The study of igneous and metamorphic rocks including their nature and origin, and identification in both hand specimen and using the petrographic microscope. Notes: In addition to lectures there are two laboratories per week. Prerequisites: EENS 2110. Credit hours: 4
Website: Petrology 

EENS 2230 – Oceanography

A broad survey of chemical, physical, and geological oceanography with a brief historical overview and a consideration of current concepts. Credit hours: 3

EENS 3050 – Natural Disasters

An examination of the causes and effects of natural disasters, such as earthquakes, subsidence, coastal erosion, flooding, severe weather (including hurricanes), and meteorite impacts. Also includes a discussion of options available to mitigate disasters. Credit hours: 3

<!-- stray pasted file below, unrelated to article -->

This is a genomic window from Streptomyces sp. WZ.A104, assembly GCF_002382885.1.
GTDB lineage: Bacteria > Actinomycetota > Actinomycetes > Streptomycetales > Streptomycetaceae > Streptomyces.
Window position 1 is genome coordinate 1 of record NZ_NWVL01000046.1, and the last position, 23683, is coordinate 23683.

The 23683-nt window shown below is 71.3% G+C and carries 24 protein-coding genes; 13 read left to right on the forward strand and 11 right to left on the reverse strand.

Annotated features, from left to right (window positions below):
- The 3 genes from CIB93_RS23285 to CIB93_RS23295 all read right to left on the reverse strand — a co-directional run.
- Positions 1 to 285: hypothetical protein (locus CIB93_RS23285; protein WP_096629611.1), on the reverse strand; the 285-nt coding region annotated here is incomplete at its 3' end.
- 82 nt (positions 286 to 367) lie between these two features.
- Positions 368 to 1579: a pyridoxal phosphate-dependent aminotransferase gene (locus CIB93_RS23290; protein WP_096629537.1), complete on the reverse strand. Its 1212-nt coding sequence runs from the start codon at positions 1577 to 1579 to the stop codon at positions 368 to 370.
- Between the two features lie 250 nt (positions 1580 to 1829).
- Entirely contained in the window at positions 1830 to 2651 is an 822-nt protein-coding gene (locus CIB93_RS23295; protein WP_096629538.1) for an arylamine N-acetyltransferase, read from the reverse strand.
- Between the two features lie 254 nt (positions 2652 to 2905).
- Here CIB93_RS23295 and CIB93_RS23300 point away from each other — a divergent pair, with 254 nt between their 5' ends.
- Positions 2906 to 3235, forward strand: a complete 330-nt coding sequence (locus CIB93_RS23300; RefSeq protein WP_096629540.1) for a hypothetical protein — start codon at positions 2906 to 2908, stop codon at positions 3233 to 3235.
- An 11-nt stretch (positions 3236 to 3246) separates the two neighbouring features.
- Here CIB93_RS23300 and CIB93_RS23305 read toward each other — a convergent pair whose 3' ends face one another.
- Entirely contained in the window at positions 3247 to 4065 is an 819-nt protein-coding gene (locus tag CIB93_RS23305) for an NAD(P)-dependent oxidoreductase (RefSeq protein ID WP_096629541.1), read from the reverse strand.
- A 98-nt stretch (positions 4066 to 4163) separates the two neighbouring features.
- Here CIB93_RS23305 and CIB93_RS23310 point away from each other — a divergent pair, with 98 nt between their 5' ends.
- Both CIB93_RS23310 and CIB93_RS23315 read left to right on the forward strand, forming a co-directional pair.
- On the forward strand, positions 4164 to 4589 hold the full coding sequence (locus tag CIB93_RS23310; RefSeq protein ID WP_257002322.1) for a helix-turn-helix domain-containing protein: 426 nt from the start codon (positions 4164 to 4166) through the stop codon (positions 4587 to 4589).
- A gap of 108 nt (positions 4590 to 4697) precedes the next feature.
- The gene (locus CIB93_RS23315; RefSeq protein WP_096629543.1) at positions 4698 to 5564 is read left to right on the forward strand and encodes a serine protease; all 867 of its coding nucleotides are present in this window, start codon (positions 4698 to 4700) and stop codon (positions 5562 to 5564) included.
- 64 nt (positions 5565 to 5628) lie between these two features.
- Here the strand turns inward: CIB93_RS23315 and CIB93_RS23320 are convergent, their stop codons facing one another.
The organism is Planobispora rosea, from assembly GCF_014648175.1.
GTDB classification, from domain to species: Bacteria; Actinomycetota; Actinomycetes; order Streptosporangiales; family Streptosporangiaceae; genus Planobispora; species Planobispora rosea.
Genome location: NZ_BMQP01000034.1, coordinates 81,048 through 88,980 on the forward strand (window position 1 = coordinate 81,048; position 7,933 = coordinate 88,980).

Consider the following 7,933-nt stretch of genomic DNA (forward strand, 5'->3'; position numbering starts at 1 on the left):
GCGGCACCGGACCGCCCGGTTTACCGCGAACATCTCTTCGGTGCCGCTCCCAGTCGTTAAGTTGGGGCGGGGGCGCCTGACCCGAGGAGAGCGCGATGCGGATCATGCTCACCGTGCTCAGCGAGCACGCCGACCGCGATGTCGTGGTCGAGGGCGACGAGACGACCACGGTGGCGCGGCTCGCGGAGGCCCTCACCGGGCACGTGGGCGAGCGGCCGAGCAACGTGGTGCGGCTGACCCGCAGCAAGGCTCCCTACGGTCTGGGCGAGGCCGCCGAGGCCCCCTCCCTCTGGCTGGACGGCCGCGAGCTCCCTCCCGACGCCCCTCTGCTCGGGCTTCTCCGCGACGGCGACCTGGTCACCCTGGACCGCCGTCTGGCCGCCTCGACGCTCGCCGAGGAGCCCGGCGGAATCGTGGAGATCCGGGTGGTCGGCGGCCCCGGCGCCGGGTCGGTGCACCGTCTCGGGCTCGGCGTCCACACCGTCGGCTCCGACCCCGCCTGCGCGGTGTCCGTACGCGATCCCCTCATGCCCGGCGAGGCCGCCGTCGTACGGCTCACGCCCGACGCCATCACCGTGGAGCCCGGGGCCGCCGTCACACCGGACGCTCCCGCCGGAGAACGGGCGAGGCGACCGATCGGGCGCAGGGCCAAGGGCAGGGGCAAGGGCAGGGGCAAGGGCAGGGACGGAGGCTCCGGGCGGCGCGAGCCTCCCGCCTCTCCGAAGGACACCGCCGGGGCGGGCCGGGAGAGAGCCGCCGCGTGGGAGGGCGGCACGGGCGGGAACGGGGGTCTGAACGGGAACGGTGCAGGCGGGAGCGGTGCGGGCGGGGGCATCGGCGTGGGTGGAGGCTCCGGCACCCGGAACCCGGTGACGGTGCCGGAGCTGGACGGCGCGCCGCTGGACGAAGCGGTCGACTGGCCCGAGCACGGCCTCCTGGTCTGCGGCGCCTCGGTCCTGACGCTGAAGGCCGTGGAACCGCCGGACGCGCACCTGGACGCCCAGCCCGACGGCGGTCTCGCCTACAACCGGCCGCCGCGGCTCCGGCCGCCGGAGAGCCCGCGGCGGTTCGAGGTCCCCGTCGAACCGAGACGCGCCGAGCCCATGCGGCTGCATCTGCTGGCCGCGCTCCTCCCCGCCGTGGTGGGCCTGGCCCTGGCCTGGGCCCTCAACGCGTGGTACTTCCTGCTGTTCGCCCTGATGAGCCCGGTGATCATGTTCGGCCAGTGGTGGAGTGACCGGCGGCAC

Website: Natural Disasters

EENS 3090 – Invertebrate Paleontology

Principles of invertebrate paleontology; a systematic treatment of the fossil invertebrates and their living relatives. Emphasis on functional morphology, ontogeny, and paleoecology. Lectures, laboratory, field trips. Prerequisites: EENS 1120 or approval of instructor. Credit hours: 3

EENS 3150 – Introduction to Geographic Information Systems

This course is designed to give students a general understanding of geographic information systems (GIS) and the Environmental Systems Research Institute (ESRI) ArcGIS software. The approach taken is detailed instruction in utilizing ArcGIS to solve problems in the earth and environmental sciences.  Co-requisites: EENS 3151. Credit hours: 3

EENS 3151 – Introduction to Geographic Information Systems Laboratory